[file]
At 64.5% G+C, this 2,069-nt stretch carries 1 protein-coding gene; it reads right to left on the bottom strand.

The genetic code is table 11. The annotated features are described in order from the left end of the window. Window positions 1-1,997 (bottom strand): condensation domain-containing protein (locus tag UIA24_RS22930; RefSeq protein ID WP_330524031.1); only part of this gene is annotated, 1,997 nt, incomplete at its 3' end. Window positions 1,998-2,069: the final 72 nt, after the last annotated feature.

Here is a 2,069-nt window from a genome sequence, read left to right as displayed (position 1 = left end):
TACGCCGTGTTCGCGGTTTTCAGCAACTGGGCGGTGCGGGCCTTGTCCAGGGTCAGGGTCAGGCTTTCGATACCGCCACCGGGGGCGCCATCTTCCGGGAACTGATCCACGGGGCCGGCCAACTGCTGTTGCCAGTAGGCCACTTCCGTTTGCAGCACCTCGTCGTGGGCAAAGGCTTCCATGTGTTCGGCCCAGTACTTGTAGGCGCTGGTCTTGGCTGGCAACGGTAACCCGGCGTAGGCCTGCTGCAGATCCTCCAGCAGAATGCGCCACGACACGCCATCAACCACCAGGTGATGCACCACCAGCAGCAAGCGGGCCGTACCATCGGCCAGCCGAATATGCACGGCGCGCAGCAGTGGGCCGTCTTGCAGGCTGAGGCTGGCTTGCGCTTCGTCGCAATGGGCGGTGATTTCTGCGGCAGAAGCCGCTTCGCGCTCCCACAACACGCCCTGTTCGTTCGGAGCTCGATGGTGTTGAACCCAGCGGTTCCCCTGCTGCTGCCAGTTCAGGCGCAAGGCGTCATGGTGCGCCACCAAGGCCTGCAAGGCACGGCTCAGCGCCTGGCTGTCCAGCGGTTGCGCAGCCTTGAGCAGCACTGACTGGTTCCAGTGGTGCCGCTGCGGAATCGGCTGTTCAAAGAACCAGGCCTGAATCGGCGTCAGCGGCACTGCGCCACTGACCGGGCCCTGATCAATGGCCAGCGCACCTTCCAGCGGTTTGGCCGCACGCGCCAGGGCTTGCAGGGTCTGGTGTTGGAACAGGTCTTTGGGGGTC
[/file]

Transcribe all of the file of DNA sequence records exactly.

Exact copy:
At 64.5% G+C, this 2,069-nt stretch carries 1 protein-coding gene; it reads right to left on the bottom strand.

The genetic code is table 11. The annotated features are described in order from the left end of the window. Window positions 1-1,997 (bottom strand): condensation domain-containing protein (locus tag UIA24_RS22930; RefSeq protein ID WP_330524031.1); only part of this gene is annotated, 1,997 nt, incomplete at its 3' end. Window positions 1,998-2,069: the final 72 nt, after the last annotated feature.

Here is a 2,069-nt window from a genome sequence, read left to right as displayed (position 1 = left end):
TACGCCGTGTTCGCGGTTTTCAGCAACTGGGCGGTGCGGGCCTTGTCCAGGGTCAGGGTCAGGCTTTCGATACCGCCACCGGGGGCGCCATCTTCCGGGAACTGATCCACGGGGCCGGCCAACTGCTGTTGCCAGTAGGCCACTTCCGTTTGCAGCACCTCGTCGTGGGCAAAGGCTTCCATGTGTTCGGCCCAGTACTTGTAGGCGCTGGTCTTGGCTGGCAACGGTAACCCGGCGTAGGCCTGCTGCAGATCCTCCAGCAGAATGCGCCACGACACGCCATCAACCACCAGGTGATGCACCACCAGCAGCAAGCGGGCCGTACCATCGGCCAGCCGAATATGCACGGCGCGCAGCAGTGGGCCGTCTTGCAGGCTGAGGCTGGCTTGCGCTTCGTCGCAATGGGCGGTGATTTCTGCGGCAGAAGCCGCTTCGCGCTCCCACAACACGCCCTGTTCGTTCGGAGCTCGATGGTGTTGAACCCAGCGGTTCCCCTGCTGCTGCCAGTTCAGGCGCAAGGCGTCATGGTGCGCCACCAAGGCCTGCAAGGCACGGCTCAGCGCCTGGCTGTCCAGCGGTTGCGCAGCCTTGAGCAGCACTGACTGGTTCCAGTGGTGCCGCTGCGGAATCGGCTGTTCAAAGAACCAGGCCTGAATCGGCGTCAGCGGCACTGCGCCACTGACCGGGCCCTGATCAATGGCCAGCGCACCTTCCAGCGGTTTGGCCGCACGCGCCAGGGCTTGCAGGGTCTGGTGTTGGAACAGGTCTTTGGGGGTC